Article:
It is often hard to say “goodbye.” When parting friends or family for a period of time, this can be difficult. All the more so when loved ones leave this world. How should we part? What do we say to each other?
This week, we conclude the book of Genesis with the reading of Parshat VaYehi. We will be saying “goodbye” to Jacob and Joseph and the generations of the Patriarchs and Matriarchs. And Jacob and his sons will attempt to say “goodbye” to each other. The parsha begins right where the last parsha ends. In the scroll itself, there are no spaces between the last verse of last week’s parsha and the first verse of this week’s parsha. The Rabbis ask, why is this parsha closed? One explanation is that Jacob sought to reveal to his sons the end time of the impending exile, and so, God caused the divine channels to be closed off from him.
Jacob calls for his sons to gather by him before he dies. “Then Jacob called his sons, and said: ‘Gather around, that I may tell you what will happen to you in days to come/וַיִּקְרָא יַעֲקֹב אֶל בָּנָיו; וַיֹּאמֶר הֵאָסְפוּ וְאַגִּידָה לָכֶם אֵת אֲשֶׁר-יִקְרָא אֶתְכֶם בְּאַחֲרִית הַיָּמִים.” If Jacob is not going to tell them about the end of the exile, then what is he going to tell them? The Sfas Emes, points out that calling/kriyah/קריאה is the language of appointment. Jacob was assigning his sons roles for their future. Jacob represents the quality of the light of Torah/or Torah/אור תורה and the brothers represent the lamp of commandment/ner mitzvah/נר מצוה. The sons’ role is to spread the light of Torah in this world, through the 613 commandments. And this is why Jacob calls his sons to gather by him. Jacob brings them in close to him, like when one lights candles, and gives its power to them.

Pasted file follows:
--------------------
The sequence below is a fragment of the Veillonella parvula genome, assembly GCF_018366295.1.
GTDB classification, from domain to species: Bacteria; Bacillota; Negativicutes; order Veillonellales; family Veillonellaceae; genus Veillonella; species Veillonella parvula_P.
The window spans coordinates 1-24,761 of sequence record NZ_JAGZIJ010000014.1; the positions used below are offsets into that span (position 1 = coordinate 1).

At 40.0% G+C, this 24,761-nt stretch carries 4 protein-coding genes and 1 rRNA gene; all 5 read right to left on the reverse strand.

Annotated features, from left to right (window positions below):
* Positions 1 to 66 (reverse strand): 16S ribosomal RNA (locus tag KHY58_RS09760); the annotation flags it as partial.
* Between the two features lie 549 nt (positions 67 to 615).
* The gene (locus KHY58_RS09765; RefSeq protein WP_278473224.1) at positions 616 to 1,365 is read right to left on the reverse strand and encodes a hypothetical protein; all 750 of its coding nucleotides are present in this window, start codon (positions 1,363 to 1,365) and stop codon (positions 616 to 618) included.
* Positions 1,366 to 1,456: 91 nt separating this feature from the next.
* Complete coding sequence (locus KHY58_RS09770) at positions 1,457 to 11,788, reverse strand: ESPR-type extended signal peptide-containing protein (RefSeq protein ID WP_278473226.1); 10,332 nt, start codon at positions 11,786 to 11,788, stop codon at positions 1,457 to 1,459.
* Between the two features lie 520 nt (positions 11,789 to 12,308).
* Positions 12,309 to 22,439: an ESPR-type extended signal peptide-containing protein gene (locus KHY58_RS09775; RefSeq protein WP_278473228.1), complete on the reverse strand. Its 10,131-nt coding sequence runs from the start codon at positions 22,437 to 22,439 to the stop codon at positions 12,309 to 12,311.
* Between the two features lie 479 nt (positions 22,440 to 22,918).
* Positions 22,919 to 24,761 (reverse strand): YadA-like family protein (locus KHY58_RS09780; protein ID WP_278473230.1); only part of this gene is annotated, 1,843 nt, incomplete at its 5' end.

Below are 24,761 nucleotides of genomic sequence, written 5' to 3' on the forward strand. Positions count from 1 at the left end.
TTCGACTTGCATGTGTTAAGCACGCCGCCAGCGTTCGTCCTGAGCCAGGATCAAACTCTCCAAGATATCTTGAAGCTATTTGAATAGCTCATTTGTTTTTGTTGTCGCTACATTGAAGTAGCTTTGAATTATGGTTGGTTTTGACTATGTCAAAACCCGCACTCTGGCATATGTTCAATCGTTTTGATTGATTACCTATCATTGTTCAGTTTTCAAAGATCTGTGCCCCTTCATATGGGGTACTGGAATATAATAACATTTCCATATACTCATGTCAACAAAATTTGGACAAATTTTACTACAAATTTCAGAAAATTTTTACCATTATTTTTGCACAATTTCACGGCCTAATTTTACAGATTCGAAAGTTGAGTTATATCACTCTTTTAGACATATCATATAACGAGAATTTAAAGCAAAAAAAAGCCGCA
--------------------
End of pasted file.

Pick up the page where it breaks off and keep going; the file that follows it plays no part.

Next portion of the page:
Jacob’s last instructions were intended to help the brothers bring light into a world where there is darkness and exile. If he could not tell them when the redemption would begin, he could tell them how to live bright lives even in the narrowest of places. Jacob lights a fire of inspiration into all the sons. They must now go forth and illuminate the world around them. In this way, they never say “goodbye” to Jacob, for his light is the source and essence of theirs. This week, as we lay the generations of the Patriarchs and Matriarchs to rest, we are reminded that we never have to completely let them go. And the same is true of our loved ones. If we can see that our light was kindled and grown from their light, as long as we spread the light throughout the world, then they will always live on.
 Meaning that there is no open space between the two parshiyot.
 Gen. Rab. 96:1
 Gen. 49:1
 Yehudah Aryeh Leib Alter (Hebrew יהודה אריה ליב אלתר, 15 April 1847 – 11 January 1905), also known by the title of his main work, the Sfas Emes (Yiddish) or Sefat Emet שפת אמת (Hebrew), was a Hasidic rabbi who succeeded his grandfather, Rabbi Yitzchak Meir Alter, as the Av beis din (head of the rabbinical court) and Rav of Góra Kalwaria, Poland (known in Yiddish as the town of Ger), and succeeded Rabbi Chanokh Heynekh HaKohen Levin of Aleksander as Rebbe of the Gerrer Hasidim
 See Prov. 6:23
 Sfas Emes 1:270
Rabbi Ezra Balser has been the rabbi at Temple Beth Sholom since July 1, 2016. He received his “smicha” (ordination) in June 2017 from Hebrew College while also earning a Master’s Degree in Jewish Studies. He has also received the iCenter's Certification in Israel Education.